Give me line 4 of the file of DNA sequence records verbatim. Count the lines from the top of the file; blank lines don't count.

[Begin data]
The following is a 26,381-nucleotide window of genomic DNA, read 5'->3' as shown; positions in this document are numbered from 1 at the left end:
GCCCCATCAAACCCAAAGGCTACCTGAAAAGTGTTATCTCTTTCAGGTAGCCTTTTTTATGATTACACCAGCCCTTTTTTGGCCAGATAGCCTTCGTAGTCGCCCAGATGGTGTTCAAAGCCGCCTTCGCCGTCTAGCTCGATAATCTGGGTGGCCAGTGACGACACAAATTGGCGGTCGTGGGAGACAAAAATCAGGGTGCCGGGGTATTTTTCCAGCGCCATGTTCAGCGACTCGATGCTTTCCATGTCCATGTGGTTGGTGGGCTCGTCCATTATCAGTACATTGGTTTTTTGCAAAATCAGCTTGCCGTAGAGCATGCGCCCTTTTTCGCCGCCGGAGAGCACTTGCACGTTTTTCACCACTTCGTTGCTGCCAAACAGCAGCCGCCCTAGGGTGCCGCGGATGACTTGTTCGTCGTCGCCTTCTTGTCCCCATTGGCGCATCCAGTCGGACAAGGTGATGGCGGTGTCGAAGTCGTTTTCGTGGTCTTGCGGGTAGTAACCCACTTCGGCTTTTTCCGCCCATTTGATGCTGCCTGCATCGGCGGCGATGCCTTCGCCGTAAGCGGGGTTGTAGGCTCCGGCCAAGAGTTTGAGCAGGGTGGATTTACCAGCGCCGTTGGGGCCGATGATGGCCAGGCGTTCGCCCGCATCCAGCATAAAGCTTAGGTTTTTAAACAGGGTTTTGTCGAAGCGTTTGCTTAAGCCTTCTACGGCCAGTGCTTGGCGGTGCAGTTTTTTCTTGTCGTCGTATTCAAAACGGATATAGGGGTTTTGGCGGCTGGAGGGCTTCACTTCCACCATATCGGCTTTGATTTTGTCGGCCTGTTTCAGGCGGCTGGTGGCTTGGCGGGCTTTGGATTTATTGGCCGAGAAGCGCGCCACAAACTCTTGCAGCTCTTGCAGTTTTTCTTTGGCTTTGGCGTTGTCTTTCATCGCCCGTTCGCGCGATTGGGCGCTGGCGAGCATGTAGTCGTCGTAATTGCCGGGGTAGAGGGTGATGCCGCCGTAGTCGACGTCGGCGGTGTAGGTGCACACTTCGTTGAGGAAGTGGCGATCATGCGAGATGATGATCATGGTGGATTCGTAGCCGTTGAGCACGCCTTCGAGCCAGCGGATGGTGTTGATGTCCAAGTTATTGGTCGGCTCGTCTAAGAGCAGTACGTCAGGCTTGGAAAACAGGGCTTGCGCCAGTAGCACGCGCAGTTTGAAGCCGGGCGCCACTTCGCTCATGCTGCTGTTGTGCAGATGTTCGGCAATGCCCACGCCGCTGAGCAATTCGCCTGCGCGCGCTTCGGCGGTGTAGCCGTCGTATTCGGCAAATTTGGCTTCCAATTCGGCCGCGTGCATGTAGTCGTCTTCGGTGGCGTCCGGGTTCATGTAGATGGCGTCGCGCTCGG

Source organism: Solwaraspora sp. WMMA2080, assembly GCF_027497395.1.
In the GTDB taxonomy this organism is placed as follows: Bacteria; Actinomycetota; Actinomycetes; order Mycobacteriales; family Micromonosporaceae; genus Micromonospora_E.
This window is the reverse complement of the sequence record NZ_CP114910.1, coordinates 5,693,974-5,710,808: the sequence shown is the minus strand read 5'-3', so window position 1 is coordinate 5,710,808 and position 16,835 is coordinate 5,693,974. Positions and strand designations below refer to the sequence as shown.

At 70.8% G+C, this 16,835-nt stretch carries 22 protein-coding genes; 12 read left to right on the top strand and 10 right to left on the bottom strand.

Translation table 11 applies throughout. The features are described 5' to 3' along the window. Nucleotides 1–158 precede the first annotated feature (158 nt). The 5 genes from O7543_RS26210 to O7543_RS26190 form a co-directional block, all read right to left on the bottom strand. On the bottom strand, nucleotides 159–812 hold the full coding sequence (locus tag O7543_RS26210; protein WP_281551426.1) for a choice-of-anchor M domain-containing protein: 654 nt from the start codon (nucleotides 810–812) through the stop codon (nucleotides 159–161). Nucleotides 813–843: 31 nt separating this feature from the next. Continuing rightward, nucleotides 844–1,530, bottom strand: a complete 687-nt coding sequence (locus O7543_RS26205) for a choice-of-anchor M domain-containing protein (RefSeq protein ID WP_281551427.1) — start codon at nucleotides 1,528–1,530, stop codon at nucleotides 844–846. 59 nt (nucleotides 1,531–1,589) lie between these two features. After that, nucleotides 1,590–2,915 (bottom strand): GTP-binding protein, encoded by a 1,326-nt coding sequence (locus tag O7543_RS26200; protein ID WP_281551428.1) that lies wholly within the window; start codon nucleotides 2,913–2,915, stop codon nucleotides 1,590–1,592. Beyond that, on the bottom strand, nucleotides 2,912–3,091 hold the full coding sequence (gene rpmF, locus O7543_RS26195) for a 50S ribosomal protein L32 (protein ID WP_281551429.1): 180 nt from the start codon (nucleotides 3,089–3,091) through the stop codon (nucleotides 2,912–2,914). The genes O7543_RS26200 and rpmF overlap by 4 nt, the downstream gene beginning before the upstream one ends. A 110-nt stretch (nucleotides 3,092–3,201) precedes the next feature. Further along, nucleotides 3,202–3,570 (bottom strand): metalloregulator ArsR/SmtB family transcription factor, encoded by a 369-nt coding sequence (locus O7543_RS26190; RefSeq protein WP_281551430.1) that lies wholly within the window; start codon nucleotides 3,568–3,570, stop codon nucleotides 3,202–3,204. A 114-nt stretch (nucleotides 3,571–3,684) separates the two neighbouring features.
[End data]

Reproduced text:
In the GTDB taxonomy this organism is placed as follows: Bacteria; Actinomycetota; Actinomycetes; order Mycobacteriales; family Micromonosporaceae; genus Micromonospora_E.